Tipperary was a name familiar to both of us, so we got on N-8 heading south from Abbeyleix, deciding to stay the night in Cashel before heading back to Dublin. Martin had recommended O’Briens Hostel on Dundrum Road and that would be our destination. It turned out to be good advice; the place was clean, private, most rooms with a kitchen and fireplace, all for 55 Euro and the owners were very hospitable. The hostel is centrally located, close to downtown and a very short distance to the Rock of Cashel. Perched on a high precipice over- looking the town, it is the essence of medieval life; castle, castle wall, magnificent cathedral ruins in the process of restoration. It is one of Ireland’s greatest tourist attractions and well worth the visit. It was in stark contrast, however, from the lonely ruins we had seen that morning.
Come dinnertime, we had an appetite for Irish stew. The folks at O’Brien’s recommended Jim Hannigan’s, down town, a place where the food was good and you the people friendly. We did just that and had a fine conversation with a couple, parents of six, out together for a Friday night meal and probably a well-deserved rest. The stew proved excellent and we asked for the recipe, not really expecting to get it.
Saturday morning dawned brightly and our luck held with the weather, cool but perfect for another early run. Leaving the hostel we headed toward Golden Road. In a green glen to our left, stood Hore Abbey. The sun was coming up behind it, morning mist enveloping the low lying ruins. Again, we were struck by the sheer beauty of the land and the magnificent structures that had survived the centuries. So far, Ireland had proven to be much more than we had expected. I had seen, firsthand, why people speak so highly of that country. More importantly, we had gone to the heart of it, talked with real folks, sang their songs, drank with them, ate with them, enjoyed their hospitality. It had given more than we expected. One last experience, however, remained in the short time left us. That was Temple Bar, O’Connell Street, the downtown district of Dublin. So we drove the hundred or more kilometers back to the city founded by Vikings and conquered by the Normans. Saturday afternoon, however, found us bogged down in heavy traffic, so close to downtown, but on the wrong side of the River Liffey that runs through the center of Dublin.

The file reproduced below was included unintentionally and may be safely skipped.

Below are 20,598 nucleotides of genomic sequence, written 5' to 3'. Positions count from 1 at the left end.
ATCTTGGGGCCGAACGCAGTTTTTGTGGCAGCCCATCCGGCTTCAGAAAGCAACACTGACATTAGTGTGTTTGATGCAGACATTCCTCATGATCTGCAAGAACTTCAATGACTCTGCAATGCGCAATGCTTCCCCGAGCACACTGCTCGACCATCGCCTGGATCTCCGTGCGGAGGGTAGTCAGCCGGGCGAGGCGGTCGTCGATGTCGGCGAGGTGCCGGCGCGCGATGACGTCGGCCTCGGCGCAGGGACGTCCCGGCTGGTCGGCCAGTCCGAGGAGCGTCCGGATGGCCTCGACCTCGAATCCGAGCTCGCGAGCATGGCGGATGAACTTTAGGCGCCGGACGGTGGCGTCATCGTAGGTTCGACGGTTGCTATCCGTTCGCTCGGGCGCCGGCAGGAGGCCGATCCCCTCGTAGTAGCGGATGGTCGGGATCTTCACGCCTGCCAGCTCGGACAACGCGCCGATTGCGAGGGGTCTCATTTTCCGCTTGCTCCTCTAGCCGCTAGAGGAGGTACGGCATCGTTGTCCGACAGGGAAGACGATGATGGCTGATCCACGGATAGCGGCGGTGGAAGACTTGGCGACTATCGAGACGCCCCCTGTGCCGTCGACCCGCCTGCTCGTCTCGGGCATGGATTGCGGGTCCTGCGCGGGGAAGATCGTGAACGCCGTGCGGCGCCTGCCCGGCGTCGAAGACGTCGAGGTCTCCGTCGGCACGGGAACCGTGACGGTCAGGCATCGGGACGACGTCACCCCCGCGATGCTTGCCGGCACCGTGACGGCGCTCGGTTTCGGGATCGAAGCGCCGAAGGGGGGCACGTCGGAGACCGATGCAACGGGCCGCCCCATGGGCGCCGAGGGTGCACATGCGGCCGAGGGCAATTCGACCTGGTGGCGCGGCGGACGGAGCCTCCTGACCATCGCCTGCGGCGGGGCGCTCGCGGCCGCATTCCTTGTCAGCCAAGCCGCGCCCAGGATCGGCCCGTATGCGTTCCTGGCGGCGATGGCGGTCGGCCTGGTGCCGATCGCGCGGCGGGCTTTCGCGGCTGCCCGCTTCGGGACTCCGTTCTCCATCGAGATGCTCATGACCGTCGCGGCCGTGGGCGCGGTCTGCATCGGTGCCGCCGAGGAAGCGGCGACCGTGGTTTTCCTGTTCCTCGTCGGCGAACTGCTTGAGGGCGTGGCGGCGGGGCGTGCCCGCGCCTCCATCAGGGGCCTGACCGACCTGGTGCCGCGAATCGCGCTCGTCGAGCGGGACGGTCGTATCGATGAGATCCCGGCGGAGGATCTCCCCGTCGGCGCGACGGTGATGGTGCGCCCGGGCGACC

After what seemed like an hour, we finally came to the bridge taking us to Abbey Street leading on to O’Connell. I spotted the Bloom s Hotel, Dublin, Temple Bar, with its own parking garage and just about the location we had in mind. A three star hotel, reasonably priced, in the heart of the famous Temple Bar area. What more was there to ask?
We didn’t spend much time in our rooms, anxious to walk the narrow streets of Dublin in search of the perfect pub. There were many that fit the qualifications but one stood above the rest, St. John O’Gogarty’s where famous Irish authors and playwrights would gather in the twenties and thirties. It was Saturday night and downstairs was standing room only, packed to the four walls. A sign promised lively Irish music upstairs beginning at 9 pm. Unfortunately, it was only 7 pm and the likelihood of getting close to the downstairs bar to order a Guiness, seemed remote. It was then we made a wise decision; go upstairs, secure a table and wait out the two hours. Once again, luck was with us because upstairs there were only a few people, also an uncrowded bar.
We spent the next two hours drinking Guiness stout, smoking cigars and waiting for the evening’s entertainment. Time passed quickly talking with John M. from London who described in detail his annual vacations to a special place in Scotland. Meanwhile, the band was taking forever to tune up but, at last they were ready and the upstairs filled to capacity. We were front and center as the group swung into traditional Irish music, the best I had heard in a long time. That night, we met people from South America, Asia and Europe and not an unfriendly face among them. Music filled the air until the early hours of Sunday morning when we returned to The Blooms, Dublin and a short sleep. There was an early morning flight to catch.
We had squeezed a lot into four days and I don’t know if I’ve offered an apt description or feel of that experience, but I can say this: you can make a short trip to Ireland into something that’s unforgettable, if you stray a bit. It may take a little luck, but luck seems to abound there. Besides, you can make some of that yourself. If you have a willingness to go without a plan, the right places will find you. Ireland is a special land to begin that kind of an adventure.